I have personally only used it for a very short time, as prescribed by an MD, and was not comfortable with it because it didn't make sense to me. I have heard good testimonies about it from other sources besides on here. I don't believe in authoritarian denial of access to such treatments.
The Osteopath I see claims he had all the hallmarks of CFS for several weeks. Conventional medicine was not helping him, so he turned to homeopathy (reluctantly as I recall). He was completely well within 3 days. I'm guessing his recovery was so dramatic because he was in the initial acute stage. Had it progressed much further, I suspect his positive results would have been much more difficult to achieve.
If he was only sick for a few weeks he did not have CFS and chances are that what he had was a virus.
And suspiciously? The worst viruses resolve themselves right around that three week mark. Just good timing.
Cool, let's make ineffective pharmaceuticals illegal too...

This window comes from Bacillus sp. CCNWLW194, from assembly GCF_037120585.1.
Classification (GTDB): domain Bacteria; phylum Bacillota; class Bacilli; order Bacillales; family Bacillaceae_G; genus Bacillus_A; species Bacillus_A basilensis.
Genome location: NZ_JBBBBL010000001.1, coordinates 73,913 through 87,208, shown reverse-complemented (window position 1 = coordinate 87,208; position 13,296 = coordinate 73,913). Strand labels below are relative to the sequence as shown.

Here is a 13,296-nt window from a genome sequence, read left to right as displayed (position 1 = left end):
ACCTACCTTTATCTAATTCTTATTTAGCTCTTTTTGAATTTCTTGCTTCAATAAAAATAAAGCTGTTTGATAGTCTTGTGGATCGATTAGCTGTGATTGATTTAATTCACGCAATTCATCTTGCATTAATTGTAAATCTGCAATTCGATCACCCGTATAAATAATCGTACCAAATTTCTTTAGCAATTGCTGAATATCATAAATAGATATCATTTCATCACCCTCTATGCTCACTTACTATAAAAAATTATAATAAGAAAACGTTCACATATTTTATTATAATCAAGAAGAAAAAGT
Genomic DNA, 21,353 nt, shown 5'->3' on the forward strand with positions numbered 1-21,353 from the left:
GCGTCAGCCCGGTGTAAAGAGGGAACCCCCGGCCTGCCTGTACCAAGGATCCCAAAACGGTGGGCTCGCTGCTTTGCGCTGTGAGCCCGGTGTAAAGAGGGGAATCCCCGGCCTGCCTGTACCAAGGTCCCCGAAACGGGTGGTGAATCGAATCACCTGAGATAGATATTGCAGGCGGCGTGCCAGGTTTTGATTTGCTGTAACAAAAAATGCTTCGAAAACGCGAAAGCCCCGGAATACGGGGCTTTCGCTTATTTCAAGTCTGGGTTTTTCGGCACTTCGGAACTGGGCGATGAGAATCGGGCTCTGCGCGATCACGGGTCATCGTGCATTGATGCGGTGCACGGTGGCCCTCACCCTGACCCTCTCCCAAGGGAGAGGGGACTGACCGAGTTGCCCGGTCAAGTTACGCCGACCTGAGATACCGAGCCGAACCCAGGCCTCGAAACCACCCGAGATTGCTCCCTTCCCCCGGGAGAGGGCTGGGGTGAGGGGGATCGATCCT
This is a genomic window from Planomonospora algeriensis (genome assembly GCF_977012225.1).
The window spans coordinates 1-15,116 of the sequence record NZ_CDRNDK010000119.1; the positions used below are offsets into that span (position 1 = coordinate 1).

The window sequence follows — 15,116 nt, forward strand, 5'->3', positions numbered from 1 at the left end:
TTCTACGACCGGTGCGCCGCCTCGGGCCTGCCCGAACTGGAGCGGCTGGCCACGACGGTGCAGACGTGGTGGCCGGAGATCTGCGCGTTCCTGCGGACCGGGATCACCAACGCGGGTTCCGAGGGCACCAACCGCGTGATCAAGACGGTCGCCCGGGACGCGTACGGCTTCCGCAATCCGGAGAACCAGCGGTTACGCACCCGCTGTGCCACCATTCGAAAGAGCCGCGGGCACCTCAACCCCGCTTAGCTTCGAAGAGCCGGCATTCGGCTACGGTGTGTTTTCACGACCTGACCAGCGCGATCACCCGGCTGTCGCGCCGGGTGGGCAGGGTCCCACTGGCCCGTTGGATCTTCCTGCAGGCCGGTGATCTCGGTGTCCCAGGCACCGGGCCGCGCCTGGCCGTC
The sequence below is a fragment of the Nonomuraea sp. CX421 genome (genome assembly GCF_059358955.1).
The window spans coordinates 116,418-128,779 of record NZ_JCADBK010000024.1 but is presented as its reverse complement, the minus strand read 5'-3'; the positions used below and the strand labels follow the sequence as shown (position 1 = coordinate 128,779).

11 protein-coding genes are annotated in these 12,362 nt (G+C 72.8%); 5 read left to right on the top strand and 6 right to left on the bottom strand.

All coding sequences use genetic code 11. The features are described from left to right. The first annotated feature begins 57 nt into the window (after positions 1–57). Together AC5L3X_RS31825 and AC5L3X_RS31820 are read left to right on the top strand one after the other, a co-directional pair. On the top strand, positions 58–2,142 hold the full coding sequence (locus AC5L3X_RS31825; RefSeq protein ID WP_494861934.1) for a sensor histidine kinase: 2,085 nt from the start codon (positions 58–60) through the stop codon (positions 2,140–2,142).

Why Antidepressants Are No Better Than Placebos (Newsweek)
Tamiflu Is No Better Than a Placebo, Researchers Say (Now)
A Bitter Pill to Swallow: Cough Medicines Won't Cure You (The Guardian)
Paracetamol ‘No Better Than a Placebo’ for Treatment of Back Pain Despite Being Recommended by Doctors for Years (Daily Mail UK)
Tylenol and Panadol Prove No Better Than Placebo at Helping Back Pain (Time)
Sinus Infections Not Cured With Antibiotics, Study Suggests (CBS News)
Some things are going to clear up on their own, no matter what you do. Homeopathy is a philosophy from the 18th or 19th century. It wasn't even based on observations, and there is no evidence it works besides anecdotes. We don't bleed people anymore, either, because no one thinks disease is caused by evil humors, and because it just doesn't work. At least homeopathy isn't directly harmful.
I don't think the failure of many medications, prescription or not, has to do with comparison with fantastic effects from placebo. We know that placebo doesn't work either.
Its that bad research practices, and in particular leaving research in the hands of those with a vested financial interest, can often lead to over-interpreting and inflating results, that is in cases where its not due to stacking the deck with multiple studies or deceptive methodology. This is not always the case, but it is the case often enough for loss of confidence in pharma.